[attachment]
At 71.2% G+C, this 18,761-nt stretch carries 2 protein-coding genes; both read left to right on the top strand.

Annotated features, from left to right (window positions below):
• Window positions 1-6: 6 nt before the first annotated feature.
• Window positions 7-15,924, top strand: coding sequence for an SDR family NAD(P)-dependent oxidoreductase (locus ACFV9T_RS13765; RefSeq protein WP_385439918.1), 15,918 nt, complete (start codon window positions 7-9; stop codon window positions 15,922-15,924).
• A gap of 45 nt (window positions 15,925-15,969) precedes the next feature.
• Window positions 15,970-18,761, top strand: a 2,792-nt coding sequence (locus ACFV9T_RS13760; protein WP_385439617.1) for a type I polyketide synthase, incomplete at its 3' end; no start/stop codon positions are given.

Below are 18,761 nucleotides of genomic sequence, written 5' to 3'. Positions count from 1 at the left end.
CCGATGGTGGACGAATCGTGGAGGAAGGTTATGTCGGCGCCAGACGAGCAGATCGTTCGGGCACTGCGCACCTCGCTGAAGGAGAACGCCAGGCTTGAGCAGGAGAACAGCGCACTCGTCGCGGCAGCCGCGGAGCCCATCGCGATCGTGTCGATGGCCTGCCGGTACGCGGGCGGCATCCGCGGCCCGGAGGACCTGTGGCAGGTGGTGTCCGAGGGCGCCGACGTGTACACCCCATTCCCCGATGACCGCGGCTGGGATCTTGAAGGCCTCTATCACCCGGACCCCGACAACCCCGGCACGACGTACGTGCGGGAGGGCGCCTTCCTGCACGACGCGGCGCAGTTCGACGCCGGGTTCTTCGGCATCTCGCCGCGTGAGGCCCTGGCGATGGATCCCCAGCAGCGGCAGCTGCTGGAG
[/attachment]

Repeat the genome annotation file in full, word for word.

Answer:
At 71.2% G+C, this 18,761-nt stretch carries 2 protein-coding genes; both read left to right on the top strand.

Annotated features, from left to right (window positions below):
• Window positions 1-6: 6 nt before the first annotated feature.
• Window positions 7-15,924, top strand: coding sequence for an SDR family NAD(P)-dependent oxidoreductase (locus ACFV9T_RS13765; RefSeq protein WP_385439918.1), 15,918 nt, complete (start codon window positions 7-9; stop codon window positions 15,922-15,924).
• A gap of 45 nt (window positions 15,925-15,969) precedes the next feature.
• Window positions 15,970-18,761, top strand: a 2,792-nt coding sequence (locus ACFV9T_RS13760; protein WP_385439617.1) for a type I polyketide synthase, incomplete at its 3' end; no start/stop codon positions are given.

Below are 18,761 nucleotides of genomic sequence, written 5' to 3'. Positions count from 1 at the left end.
CCGATGGTGGACGAATCGTGGAGGAAGGTTATGTCGGCGCCAGACGAGCAGATCGTTCGGGCACTGCGCACCTCGCTGAAGGAGAACGCCAGGCTTGAGCAGGAGAACAGCGCACTCGTCGCGGCAGCCGCGGAGCCCATCGCGATCGTGTCGATGGCCTGCCGGTACGCGGGCGGCATCCGCGGCCCGGAGGACCTGTGGCAGGTGGTGTCCGAGGGCGCCGACGTGTACACCCCATTCCCCGATGACCGCGGCTGGGATCTTGAAGGCCTCTATCACCCGGACCCCGACAACCCCGGCACGACGTACGTGCGGGAGGGCGCCTTCCTGCACGACGCGGCGCAGTTCGACGCCGGGTTCTTCGGCATCTCGCCGCGTGAGGCCCTGGCGATGGATCCCCAGCAGCGGCAGCTGCTGGAG